By Gene Kira, Feb. 3, 2003, as orginally published in Western Outdoor News:
Last Friday, four-dozen people jammed into a sweltering room in La Paz, Baja California Sur, Mexico, for a marathon, eight-hour, first public forum on Mexican federal government's Revillagigedo Islands Biosphere Reserve draft management plan.
This crucial meeting was attended by representatives of the Sportfishing Association of California (SAC), who were there to argue SAC's need to resume sport fishing at the islands. As I sat there, hour after hour, several key points gradually percolated to the surface.
First: Even though SAC's problems are in the forefront of our minds, San Diego's long range boats are so far off the radar screen in Mexico City they are hardly even visible. To put things into perspective, at the same moment this meeting was occurring, Agriculture Secretary Javier Usabiaga (also responsible for fisheries) was dealing with 50,000 campesinos almost rioting in Mexico City over what NAFTA is doing to the economy and their way of life. As he watched this fantastic anti-government rally on television, somehow, I don't think Usabiaga was concentrating very much on the Revillagigedo Islands sportfishing problem, or the Mexican sportfishing industry in general.
(The draft management plan itself, comprised of some 140 tightly-phrased pages, devotes only a few ambiguous lines to the subject of sportfishing.)
Second: It seemed irrelevant to the plan's creators whether giant yellowfin tuna are highly migratory or not. The international concept of the Biosphere Reserve is give all species that occur within them a safe zone, even if they only visit two weeks per year. This is analogous to localized methods of protecting wandering species such as monarch butterflies, gray whales, etc.
Third: There seems to be little political space in Mexico City for allowing any kind of fishing boats--sport or commercial--to circumvent LGEEPA, the basic environmental legislation governing Mexico's natural protected areas. LGEEPA states flat-out that no extractive use may be made of a Biosphere Reserve's Nucleus Zones. At the Revillagigedos, that means six nautical miles out from each island.
Underscoring that point at the meeting were statements by PROFEPA and a commercial fishing representative, who reiterated the fact that yellowfin tuna are not reserved only for sport fishing. Therefore, if sport boats are allowed to reenter the islands, logically, commercial boats should be permitted as well.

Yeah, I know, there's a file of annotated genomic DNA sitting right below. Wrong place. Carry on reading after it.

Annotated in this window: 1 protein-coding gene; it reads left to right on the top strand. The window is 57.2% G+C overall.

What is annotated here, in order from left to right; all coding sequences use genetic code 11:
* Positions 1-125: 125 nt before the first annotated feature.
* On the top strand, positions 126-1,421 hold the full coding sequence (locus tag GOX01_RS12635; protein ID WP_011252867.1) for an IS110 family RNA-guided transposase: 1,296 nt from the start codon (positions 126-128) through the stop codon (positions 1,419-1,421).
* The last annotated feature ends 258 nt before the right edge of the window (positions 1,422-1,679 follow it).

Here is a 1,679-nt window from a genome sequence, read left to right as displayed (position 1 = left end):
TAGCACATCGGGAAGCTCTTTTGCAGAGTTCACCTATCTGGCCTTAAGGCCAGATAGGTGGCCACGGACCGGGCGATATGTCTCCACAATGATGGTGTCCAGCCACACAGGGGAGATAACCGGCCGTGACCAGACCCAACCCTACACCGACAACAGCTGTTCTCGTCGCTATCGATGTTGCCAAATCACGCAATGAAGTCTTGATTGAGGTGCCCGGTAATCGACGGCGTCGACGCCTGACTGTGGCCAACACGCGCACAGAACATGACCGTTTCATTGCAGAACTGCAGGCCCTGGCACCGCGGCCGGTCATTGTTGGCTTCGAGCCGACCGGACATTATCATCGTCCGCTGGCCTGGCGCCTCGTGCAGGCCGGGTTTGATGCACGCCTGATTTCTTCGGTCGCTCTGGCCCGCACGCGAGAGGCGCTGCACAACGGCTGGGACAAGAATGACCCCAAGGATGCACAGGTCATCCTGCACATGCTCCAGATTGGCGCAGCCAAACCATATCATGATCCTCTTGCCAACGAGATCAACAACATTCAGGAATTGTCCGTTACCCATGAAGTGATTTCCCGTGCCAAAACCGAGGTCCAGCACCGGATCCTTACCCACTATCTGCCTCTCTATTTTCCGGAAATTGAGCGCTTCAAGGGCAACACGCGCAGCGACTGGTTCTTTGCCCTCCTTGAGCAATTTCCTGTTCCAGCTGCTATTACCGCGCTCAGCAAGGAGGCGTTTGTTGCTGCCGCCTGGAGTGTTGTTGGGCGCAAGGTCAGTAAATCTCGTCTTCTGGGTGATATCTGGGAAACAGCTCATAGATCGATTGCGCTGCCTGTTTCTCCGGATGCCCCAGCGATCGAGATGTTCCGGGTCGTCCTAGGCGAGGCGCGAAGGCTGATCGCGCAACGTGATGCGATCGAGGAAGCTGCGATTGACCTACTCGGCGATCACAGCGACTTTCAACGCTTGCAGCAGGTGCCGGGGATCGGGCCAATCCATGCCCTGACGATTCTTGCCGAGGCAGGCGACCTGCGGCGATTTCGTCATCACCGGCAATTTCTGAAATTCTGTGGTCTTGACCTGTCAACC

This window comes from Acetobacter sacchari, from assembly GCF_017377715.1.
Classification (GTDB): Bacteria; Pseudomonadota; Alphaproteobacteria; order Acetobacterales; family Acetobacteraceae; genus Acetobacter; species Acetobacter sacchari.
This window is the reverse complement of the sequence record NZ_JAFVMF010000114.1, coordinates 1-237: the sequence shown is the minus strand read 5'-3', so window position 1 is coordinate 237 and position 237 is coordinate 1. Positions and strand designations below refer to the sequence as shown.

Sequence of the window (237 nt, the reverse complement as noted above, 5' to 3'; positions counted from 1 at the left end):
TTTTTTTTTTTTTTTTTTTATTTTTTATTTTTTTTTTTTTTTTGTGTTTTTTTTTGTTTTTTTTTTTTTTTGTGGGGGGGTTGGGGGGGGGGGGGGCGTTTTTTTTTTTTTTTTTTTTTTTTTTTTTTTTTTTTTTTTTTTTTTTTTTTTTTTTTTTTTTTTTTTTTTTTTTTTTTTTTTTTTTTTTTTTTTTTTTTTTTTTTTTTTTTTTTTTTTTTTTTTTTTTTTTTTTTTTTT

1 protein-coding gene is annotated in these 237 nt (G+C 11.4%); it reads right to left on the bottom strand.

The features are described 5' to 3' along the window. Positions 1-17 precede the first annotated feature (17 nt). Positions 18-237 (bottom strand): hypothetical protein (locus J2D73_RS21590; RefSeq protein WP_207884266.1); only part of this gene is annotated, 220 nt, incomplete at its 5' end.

At the La Paz meeting, there was zero--and I mean ZERO--official enthusiasm for any such circumvention or "creative" interpretation of LGEEPA. One top source said recently that even President Fox could not, at this point, order a recreational fishing permit for the islands; the political fallout would be like stomping on a hornet's nest.
On the other hand, representatives of CICIMAR, a La Paz marine research institute, concluded at the meeting that the entire draft management plan is basically a piece of junk.
One biologist afterward confirmed my impression that whoever drew the polygons defining the protected zones around the islands must have done it by first throwing darts at the charts and then connecting the dots. The boundaries of the Nucleus and Buffer Zones do not seem to follow biological guidelines. Why should the Nucleus Zones (where fishing is absolutely prohibited) extend exactly six miles out from the islands? Why not sixty feet? Six-hundred cubits? There seems to be no scientific reasoning behind the process.
This leads naturally to an intriguing idea that seemed to be overlooked at the meeting. Could the islands be studied, and the Nucleus Zone boundaries be redrawn according to scientific guidelines?
If enough information were made available, perhaps a much more sophisticated and complex protection scheme could be implemented, one that would allow select types of activities (such as careful sport fishing, but not commercial fishing) much closer to the islands than at present. In other words, perhaps the totally prohibited Nucleus Zones don't really need to be six miles wide.
Furthermore, perhaps SAC could be grandfathered into the Biosphere Reserve as "remote" residents, just as the people of San Felipe and Puerto Penasco were allowed into the Alto Golfo Biosphere Reserve. That would allow SAC to fish in the newly-defined Buffer Zones.
These kinds of changes would require the proverbial "act of Congress," following a two to three-year study by dozens of biologists. Also required would be some sophisticated lobbying in Mexico City of a kind that hasn't been tried so far. That's a lot of work, but it may be the most practical hope for reentry to the islands.
(Related Mexico articles and reports may be found at Mexfish.com's main Mexico information page. See weekly fishing news, photos, and reports from the major sportfishing vacation areas of Mexico including the Mexico area in "Mexico Fishing News.")